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Sean Philpott: Cracking The Health Code

If you watched one of the major networks in the past week – CNN, MSNBC, Fox News – you would think that the only newsworthy thing that happened was the arrival of the royal baby in England. Even here in the United States, a country that rejected British rule over 237 years ago, hysteria over the birth of Prince William and Kate Middleton’s son reached a fevered pitch.

Unfortunately lost in all of the hullabaloo surrounding the royal birth announcement were far more interesting and important stories, including several that have important public health and policy implications. For example, the US National Research Council and the Institute of Medicine released the results of a long awaited study that compared the overall health of Americans with their counterparts in 16 other affluent countries. The results were shocking.

Despite spending nearly twice as much on health care as countries like Australia, Canada, Great Britain and Japan, the US consistently ranks at the bottom in terms of public health outcomes. American men ranked last in terms of life expectancy, while American women ranked next to last. Americans also have higher rates of premature birth and infant mortality, teen pregnancy, sexually transmitted diseases, heart disease, lung disease, obesity and diabetes, traffic injuries and homicides. In many of these measures, the US faired no better than some impoverished countries in Asia and South America.

The main reason for this disparity seems obvious: compared with other affluent countries, far too many people in the US lack health insurance or face other financial barriers that prevent them from seeking care. There is also a lack of primary care providers in the US, so even those Americans who do have insurance often wait until they are very sick to seek treatment, usually from specialists who provide care at a substantial premium.

Of course, several of the reforms included in the Affordable Care Act are designed to address these problems. When these reforms kick in over the next two years (assuming that Republicans fail in their repeated attempts to repeal them), more people will have insurance. Reimbursement rates for primary care physicians will also increase, hopefully luring more doctors to specialize in preventative care. Finally, both the Affordable Care Act and the American Recovery and Reinvestment Act (the so-called stimulus package) provide nearly $250 million to increase the number of doctors, nurse practitioners and physician assistants trained in primary care.

Given this, we should expect the currently poor status of health in our country to improve dramatically, right? In ten to fifteen years, America should no longer rank at the bottom of the list of affluent countries with respect to public health outcomes like life expectancy, infant mortality and teen pregnancy, right? Sadly, this probably won’t be the case. The problem of poor health in the US is not just a question of limited access to care. Rather, the problem goes much deeper than that. It is rooted in the fundamental structure of American society.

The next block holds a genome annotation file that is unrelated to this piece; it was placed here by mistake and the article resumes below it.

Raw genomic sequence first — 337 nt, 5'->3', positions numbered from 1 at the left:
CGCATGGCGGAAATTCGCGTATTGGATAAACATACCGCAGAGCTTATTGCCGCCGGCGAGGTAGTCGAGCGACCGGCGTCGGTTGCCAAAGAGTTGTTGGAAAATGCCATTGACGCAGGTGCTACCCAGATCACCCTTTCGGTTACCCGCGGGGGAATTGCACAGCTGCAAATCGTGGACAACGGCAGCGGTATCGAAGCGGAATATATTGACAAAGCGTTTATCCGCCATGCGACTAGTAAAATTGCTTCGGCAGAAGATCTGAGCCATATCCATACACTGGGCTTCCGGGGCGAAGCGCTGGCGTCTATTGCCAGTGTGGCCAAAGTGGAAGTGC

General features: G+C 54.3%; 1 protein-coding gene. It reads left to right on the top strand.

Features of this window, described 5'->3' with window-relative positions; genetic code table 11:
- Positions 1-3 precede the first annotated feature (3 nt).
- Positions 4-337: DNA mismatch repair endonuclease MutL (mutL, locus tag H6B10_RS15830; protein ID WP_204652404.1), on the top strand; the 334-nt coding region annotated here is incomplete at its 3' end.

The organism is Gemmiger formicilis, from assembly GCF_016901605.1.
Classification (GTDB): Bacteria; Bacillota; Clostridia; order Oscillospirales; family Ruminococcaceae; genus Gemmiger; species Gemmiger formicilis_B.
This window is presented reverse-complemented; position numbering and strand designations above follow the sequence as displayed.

What too many academics, clinicians, policy makers and politicians fail to appreciate are the structural determinants of health. The social and economic conditions that surround us on a day-to-day basis have as much of an impact on health as whether or not we see a doctor on a regular basis. Consider, for instance, the recent results of a twenty-year study of so-called ‘crack babies’.

During the crack cocaine epidemic of the 1980s, an estimated 150,000 to 200,000 children per year were born to cocaine-using mothers. The babies exposed to cocaine in utero were more likely to be born prematurely, of low birth weight, exhibit delays in cognitive development, or be diagnosed with an attention deficit disorder. The crack epidemic, it was feared, would result in a generation of children with severe behavioral or cognitive problems.

That fear, however, was unfounded. For the past two decades, a team of researchers has been following these children carefully, tracking every aspect of their cognitive and physical development using a battery of psychological, educational and clinical tests. These researchers found was that there were no significant mental and physical differences between babies born to crack-addicted mothers and those who were not. However, children who were raised in poor inner-city neighborhoods were more likely to lag behind their wealthy suburban peers in both mental and physical development. Poverty, the researchers concluded, was “a more powerful influence on the [health] outcome of inner-city children than gestational exposure to cocaine.”

Compared with other affluent and considerably more health countries like Australia, Canada and Finland, the US has higher rates of childhood poverty, greater income inequity and less social mobility. All of these affect public health, more so than access to medical care. Until we address the social and economic problems that affect our health, America will remain the sick cousin of the developed world.

A public health researcher and ethicist by training, Dr. Sean Philpott is Director of Research Ethics for the Bioethics program at Union Graduate College-Icahn School of Medicine at Mount Sinai in Schenectady, New York. He is also Acting Director of Union Graduate College's Center for Bioethics and Clinical Leadership, and Project Director of its Advanced Certificate Program for Research Ethics in Central and Eastern Europe.

The views expressed by commentators are solely those of the authors. They do not necessarily reflect the views of this station or its management.

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